Dozens of dogs in the Oslo area have been hit by a sudden and often-fatal sickness, reportedly after a routine walk in a park. Officials are sounding the alarm, as dog owners have been urged to limit all contact, and all upcoming events involving dogs have been called off.
The warnings come after city vets registered dozens of dogs suddenly developing a spate of alarming symptoms such as throwing up blood and bloody diarrhoea. The sickness has been noted for its rapid development, and in some cases, the dogs died while their owners were taking them to the vet.
“There’s no systematic overview of the cases, but we think at least 20 dogs have died so far, and many more are sick,” veterinarian Sasja Rygg of the Anicura Norge chain of veterinary clinics told national broadcaster NRK.
By Thursday, the spread of the sickness put veterinarians across Oslo County under pressure, as cases of seriously ill dogs with the same symptoms were reported outside of the capital.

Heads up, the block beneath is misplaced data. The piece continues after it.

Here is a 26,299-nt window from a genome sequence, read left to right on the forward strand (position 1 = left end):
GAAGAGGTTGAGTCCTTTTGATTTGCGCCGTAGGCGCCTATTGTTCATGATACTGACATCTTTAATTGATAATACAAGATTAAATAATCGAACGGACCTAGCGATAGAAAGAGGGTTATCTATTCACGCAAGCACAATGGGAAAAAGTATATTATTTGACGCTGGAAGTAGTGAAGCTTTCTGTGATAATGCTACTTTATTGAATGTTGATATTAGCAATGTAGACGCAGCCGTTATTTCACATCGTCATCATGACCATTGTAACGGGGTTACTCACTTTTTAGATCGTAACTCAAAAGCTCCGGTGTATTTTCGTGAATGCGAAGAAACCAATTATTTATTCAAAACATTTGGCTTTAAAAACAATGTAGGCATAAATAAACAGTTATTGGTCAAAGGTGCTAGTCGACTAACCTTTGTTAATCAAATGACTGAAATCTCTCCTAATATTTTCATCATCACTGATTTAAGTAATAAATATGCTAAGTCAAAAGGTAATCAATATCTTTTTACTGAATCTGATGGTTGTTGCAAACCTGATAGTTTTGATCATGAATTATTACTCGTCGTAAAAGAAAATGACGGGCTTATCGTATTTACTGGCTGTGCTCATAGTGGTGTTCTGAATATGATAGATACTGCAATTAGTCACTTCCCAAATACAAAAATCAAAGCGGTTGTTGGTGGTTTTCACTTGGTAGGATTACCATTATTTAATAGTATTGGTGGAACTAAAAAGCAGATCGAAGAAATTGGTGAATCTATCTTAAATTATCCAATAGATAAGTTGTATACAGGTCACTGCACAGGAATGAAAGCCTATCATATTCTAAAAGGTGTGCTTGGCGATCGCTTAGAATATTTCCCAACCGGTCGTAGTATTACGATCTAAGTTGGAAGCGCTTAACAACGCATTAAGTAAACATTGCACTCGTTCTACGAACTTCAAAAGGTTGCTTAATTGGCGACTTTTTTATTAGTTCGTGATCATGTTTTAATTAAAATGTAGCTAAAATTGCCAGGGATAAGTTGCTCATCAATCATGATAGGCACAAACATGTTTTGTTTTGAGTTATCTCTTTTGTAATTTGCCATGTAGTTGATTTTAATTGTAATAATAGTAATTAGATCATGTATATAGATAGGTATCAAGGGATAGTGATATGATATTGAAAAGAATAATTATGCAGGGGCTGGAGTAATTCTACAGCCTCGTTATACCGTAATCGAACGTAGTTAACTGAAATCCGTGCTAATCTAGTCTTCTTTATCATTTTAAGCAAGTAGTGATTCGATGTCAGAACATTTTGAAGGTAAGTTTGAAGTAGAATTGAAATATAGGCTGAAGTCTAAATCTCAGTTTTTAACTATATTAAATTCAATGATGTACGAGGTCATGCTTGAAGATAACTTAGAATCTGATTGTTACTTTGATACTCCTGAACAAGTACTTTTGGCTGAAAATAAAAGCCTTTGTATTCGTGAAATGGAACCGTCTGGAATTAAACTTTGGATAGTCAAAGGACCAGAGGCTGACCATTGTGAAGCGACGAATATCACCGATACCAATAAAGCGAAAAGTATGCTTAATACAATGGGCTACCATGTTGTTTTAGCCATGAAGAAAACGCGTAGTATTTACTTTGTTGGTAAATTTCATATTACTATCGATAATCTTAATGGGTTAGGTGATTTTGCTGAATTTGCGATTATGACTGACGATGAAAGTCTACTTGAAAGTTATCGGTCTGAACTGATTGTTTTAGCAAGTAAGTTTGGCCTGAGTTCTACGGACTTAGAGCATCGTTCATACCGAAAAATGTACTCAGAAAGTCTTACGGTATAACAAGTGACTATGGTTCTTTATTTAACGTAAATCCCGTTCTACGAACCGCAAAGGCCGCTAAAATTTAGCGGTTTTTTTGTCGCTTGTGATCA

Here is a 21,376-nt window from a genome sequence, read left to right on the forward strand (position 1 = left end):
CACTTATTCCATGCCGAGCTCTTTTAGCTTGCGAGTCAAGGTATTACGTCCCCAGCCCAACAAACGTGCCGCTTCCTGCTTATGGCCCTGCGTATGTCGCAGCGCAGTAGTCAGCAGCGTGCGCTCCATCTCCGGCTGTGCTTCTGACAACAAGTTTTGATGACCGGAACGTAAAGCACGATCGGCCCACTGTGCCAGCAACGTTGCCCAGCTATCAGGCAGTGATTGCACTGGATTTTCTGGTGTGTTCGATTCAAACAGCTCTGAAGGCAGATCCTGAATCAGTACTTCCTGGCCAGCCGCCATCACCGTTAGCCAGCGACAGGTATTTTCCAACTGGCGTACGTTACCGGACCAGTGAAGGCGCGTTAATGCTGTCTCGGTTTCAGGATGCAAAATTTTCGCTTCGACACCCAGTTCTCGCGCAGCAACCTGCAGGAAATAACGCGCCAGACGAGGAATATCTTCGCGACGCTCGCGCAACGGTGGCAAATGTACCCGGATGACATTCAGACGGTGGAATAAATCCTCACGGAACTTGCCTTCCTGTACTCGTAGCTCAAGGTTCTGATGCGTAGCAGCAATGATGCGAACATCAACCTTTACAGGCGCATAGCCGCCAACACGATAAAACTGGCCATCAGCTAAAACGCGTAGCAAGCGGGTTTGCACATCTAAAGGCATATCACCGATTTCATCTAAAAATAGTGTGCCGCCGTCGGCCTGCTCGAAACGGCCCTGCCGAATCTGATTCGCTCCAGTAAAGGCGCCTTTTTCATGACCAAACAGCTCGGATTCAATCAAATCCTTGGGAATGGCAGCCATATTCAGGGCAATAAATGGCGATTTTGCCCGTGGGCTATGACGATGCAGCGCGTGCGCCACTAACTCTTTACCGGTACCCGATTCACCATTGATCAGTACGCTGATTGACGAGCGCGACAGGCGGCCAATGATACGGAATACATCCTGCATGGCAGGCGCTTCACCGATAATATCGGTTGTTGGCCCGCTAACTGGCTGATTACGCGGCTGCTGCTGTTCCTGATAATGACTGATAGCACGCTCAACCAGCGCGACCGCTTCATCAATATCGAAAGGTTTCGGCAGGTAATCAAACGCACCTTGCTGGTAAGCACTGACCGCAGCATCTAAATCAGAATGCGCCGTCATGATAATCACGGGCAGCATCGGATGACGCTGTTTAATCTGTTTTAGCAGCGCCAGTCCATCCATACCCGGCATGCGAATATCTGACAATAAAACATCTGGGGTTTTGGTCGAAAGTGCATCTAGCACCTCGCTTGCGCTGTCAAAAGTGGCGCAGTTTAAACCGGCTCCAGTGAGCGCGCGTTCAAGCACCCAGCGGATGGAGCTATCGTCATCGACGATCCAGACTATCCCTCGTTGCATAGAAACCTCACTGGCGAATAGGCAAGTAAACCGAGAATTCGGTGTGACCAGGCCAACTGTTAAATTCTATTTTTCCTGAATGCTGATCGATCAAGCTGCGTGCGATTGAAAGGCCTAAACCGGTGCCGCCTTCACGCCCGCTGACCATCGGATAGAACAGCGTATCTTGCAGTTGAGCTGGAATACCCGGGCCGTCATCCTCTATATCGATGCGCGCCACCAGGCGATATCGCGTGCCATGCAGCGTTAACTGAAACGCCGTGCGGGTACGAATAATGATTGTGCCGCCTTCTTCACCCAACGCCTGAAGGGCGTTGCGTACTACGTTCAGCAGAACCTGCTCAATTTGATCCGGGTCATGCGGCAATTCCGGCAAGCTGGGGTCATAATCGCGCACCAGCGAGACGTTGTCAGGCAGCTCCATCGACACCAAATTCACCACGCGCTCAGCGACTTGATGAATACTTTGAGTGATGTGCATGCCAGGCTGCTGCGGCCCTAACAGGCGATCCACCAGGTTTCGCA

“This is incredibly frightening”, Peter Kvalsvik, whose dog Nomi started to vomit blood after a walk in one of Oslo's parks earlier this week. “Especially when we don’t know how she was infected and what the illness actually is.”
By his own admission, he rushed his pet to an emergency clinic, where she was treated intravenously with both painkillers and anti-nausea medication. Luckily for Kvalsvik, she recovered, but was left extremely weak and emaciated.
Norway’s animal- and food safety authority, Mattilsynet, is working closely Thursday with the state Veterinarian Institute, the Veterinarian College and other animal hospitals struggle to uncover the reason for the outbreak of chronic vomiting and diarrhoea. Officials suspect a virus or bacterial infection, but the exact trigger has not been established yet, as the test results are still being examined and interpreted.
Anne Margaret Grøndahl of Mattilsynet described the wave of sickness as “very serious,” adding that “lots of resources” are being used to establish the reason. The vets were also looking for any commonalities among the dogs, for example whether they’ve eaten the same brand of dog food that may have been contaminated.
“Of course, there is a risk be that the infection comes to [border] Värmland County if someone goes to Norway and their dog becomes infected," Hans Rosengren, press informant at the Swedish Kennel Club, told national broadcaster SVT.
The Norwegian Kennel Club called off all events the coming weekend, while its Swedish counterpart decided on a temporary ban on Norwegian dogs in exhibitions and competitions in Sweden.